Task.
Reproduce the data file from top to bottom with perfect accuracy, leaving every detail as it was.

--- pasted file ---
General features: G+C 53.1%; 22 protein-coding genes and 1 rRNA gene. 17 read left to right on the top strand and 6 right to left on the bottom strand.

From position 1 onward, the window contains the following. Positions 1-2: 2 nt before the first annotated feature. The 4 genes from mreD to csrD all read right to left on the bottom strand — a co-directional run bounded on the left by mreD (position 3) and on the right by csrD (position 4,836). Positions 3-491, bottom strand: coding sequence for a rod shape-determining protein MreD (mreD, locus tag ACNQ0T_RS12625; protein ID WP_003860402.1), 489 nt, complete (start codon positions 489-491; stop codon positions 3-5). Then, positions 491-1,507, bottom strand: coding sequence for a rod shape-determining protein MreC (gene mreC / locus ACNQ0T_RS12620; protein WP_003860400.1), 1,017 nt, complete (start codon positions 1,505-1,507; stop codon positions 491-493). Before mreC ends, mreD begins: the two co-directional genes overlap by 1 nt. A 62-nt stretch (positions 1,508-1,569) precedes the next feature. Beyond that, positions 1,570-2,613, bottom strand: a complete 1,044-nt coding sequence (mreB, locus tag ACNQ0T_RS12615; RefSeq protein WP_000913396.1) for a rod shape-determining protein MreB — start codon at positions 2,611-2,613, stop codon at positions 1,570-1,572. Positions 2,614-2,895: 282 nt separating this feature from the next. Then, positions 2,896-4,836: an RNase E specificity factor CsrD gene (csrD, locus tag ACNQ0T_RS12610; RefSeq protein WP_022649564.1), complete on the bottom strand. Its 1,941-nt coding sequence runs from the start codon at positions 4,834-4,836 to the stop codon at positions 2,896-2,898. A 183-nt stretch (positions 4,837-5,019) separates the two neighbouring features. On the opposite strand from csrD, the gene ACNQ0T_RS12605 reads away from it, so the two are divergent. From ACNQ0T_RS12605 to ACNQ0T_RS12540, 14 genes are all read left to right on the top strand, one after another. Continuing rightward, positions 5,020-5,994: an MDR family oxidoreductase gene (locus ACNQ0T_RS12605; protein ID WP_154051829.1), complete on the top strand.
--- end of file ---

General features: G+C 53.1%; 22 protein-coding genes and 1 rRNA gene. 17 read left to right on the top strand and 6 right to left on the bottom strand.

From position 1 onward, the window contains the following. Positions 1-2: 2 nt before the first annotated feature. The 4 genes from mreD to csrD all read right to left on the bottom strand — a co-directional run bounded on the left by mreD (position 3) and on the right by csrD (position 4,836). Positions 3-491, bottom strand: coding sequence for a rod shape-determining protein MreD (mreD, locus tag ACNQ0T_RS12625; protein ID WP_003860402.1), 489 nt, complete (start codon positions 489-491; stop codon positions 3-5). Then, positions 491-1,507, bottom strand: coding sequence for a rod shape-determining protein MreC (gene mreC / locus ACNQ0T_RS12620; protein WP_003860400.1), 1,017 nt, complete (start codon positions 1,505-1,507; stop codon positions 491-493). Before mreC ends, mreD begins: the two co-directional genes overlap by 1 nt. A 62-nt stretch (positions 1,508-1,569) precedes the next feature. Beyond that, positions 1,570-2,613, bottom strand: a complete 1,044-nt coding sequence (mreB, locus tag ACNQ0T_RS12615; RefSeq protein WP_000913396.1) for a rod shape-determining protein MreB — start codon at positions 2,611-2,613, stop codon at positions 1,570-1,572. Positions 2,614-2,895: 282 nt separating this feature from the next. Then, positions 2,896-4,836: an RNase E specificity factor CsrD gene (csrD, locus tag ACNQ0T_RS12610; RefSeq protein WP_022649564.1), complete on the bottom strand. Its 1,941-nt coding sequence runs from the start codon at positions 4,834-4,836 to the stop codon at positions 2,896-2,898. A 183-nt stretch (positions 4,837-5,019) separates the two neighbouring features. On the opposite strand from csrD, the gene ACNQ0T_RS12605 reads away from it, so the two are divergent. From ACNQ0T_RS12605 to ACNQ0T_RS12540, 14 genes are all read left to right on the top strand, one after another. Continuing rightward, positions 5,020-5,994: an MDR family oxidoreductase gene (locus ACNQ0T_RS12605; protein ID WP_154051829.1), complete on the top strand.